material portion of the provision contained in Section 147 of the Motor
Vehicles Act, 1988, as amended by the Motor Vehicles (Amendment) Act, 1994
reads as follows:
Requirements of policies and limits of liability-
order to comply with the requirements of this Chapter, a policy of insurance
must be a policy which- (a) (b) insures the person or classes of persons
specified in the policy to the extent specified in sub- section (2)
against any liability which may be incurred by him in respect of the death of
or bodily injury to any person, including owner of the goods or his authorized
representative carried in the vehicle or damage to any property of a third
party caused by or arising out of the use of the vehicle in a public place;
* *" (emphasis added) Admittedly, it is incumbent upon a Court of law to
eschew that interpretation of a statute that would serve to negate its true
import, or to render the words of any provision as superfluous. Nonetheless, we
find no merit in the above submissions proffered by the learned counsel for the
respondent. The effect of the 1994 amendment on Section 147 is unambiguous.
Where earlier, the words "any person" could be held not to include
the owner of the goods or his authorized representative travelling in the goods
vehicle, Parliament has now made it clear that such a construction is no longer
possible. The scope of this rationale does not, however, extend to cover the
class of cases where gratuitous passengers for whom no insurance policy was
envisaged, and for whom no insurance premium was paid, employ the goods vehicle
as a medium of conveyance.
find ourselves unable, furthermore, to countenance the contention of the
respondents that the words "any person" as used in Section 147 of the
Motor Vehicles Act, would be rendered otiose by an interpretation that removed
gratuitous passengers from the ambit of the same. It was observed Asha Rani
(supra) that the true purport of the words "any person" is to be
found in the liability of the insurer for third party risk, which was sought to
be provided for by the enactment.
pertinent to note that a statutory liability enjoined upon an owner of the
vehicle to compulsorily insure it so as to cover the liability in respect of a
person who was travelling in a vehicle pursuant to a contract of employment in
terms of proviso (ii) appended to Section 95 of the 1939 Act does not occur in
Section 147 of the 1988 Act. The changes effected in the 1988 Act vis-`-vis the
1939 Act as regard definitions of 'goods vehicle', 'public service vehicle' and
'stage carriage' have also a bearing on the subject inasmuch as the concept of
any goods carriage carrying any passenger or any other person was not
situation of this nature, the doctrine of suppression of mischief rule as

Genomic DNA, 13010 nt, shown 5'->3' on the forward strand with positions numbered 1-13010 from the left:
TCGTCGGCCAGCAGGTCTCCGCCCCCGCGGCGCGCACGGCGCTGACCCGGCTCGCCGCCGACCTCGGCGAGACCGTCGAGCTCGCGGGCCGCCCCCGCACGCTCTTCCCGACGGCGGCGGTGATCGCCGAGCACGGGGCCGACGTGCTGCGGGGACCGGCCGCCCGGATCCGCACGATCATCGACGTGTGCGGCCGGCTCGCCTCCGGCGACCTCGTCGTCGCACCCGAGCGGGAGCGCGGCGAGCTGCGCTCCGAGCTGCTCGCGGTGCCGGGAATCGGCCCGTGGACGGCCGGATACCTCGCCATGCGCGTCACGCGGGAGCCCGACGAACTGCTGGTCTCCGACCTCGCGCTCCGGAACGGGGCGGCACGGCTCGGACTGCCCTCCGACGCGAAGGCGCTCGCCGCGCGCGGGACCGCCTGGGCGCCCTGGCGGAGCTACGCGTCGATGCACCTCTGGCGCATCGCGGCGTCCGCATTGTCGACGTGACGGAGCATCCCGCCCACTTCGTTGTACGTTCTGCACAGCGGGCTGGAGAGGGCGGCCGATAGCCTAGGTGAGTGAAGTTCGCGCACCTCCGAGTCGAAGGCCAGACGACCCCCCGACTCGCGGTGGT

adumbrated in Heydon's case [3 Co Rep 7a, 76 ER 637] shall apply.
an amendment was made by the Parliament consciously. Having regard to the
definition of 'goods carriage' vis-`-vis 'public service vehicle', it is clear
that whereas the goods carriage carrying any passenger is not contemplated
under the 1988 Act as the same must be used solely for carrying the goods.
Laws of England, Volume 44(1), fourth reissue, para 1474, pp 906-07, it is
intends that an enactment shall remedy a particular mischief and it is
therefore presumed that Parliament intends that the court, when considering, in
relation to the facts of the instant case, which of the opposing constructions
of the enactment corresponds to its legal meaning, should find a construction
which applies the remedy provided by it in such a way as to suppress that
mischief. The doctrine originates in Heydon's case where the Barons of the
Exchequer resolved that for the sure and true interpretation of all statutes in
general (be they penal or beneficial, restrictive or enlarging of the common
law), four things are to be discerned and considered:
was the common law before the making of the Act;
was the mischief and defect for which the common law did not provide;
remedy Parliament has resolved and appointed to cure the disease of the
true reason of the remedy, and then the office of all the judges is always to
make such construction as shall :
the mischief and advance the remedy; and
subtle inventions and evasions for the continuance of the mischief pro privato commodo
(for private benefit); and
force and life to the cure and remedy according to the true intent of the
makers of the Act pro publico (for the public good)."
Rule has been applied by this Court in a large number of cases in order to
suppress the mischief which was intended to be remedied as against the literal
rule which could have otherwise covered the field. [See for example, Smt. PEK Kalliani
Amma and Others vs. K. Devi and Others, [AIR 1996 SC 1963; Bengal Immunity Co.
Ltd. vs. State of Bihar and Others, AIR 1955 SC 661; and Goodyear India Ltd.
vs. State of Haryana and Another, AIR 1990 SC 781].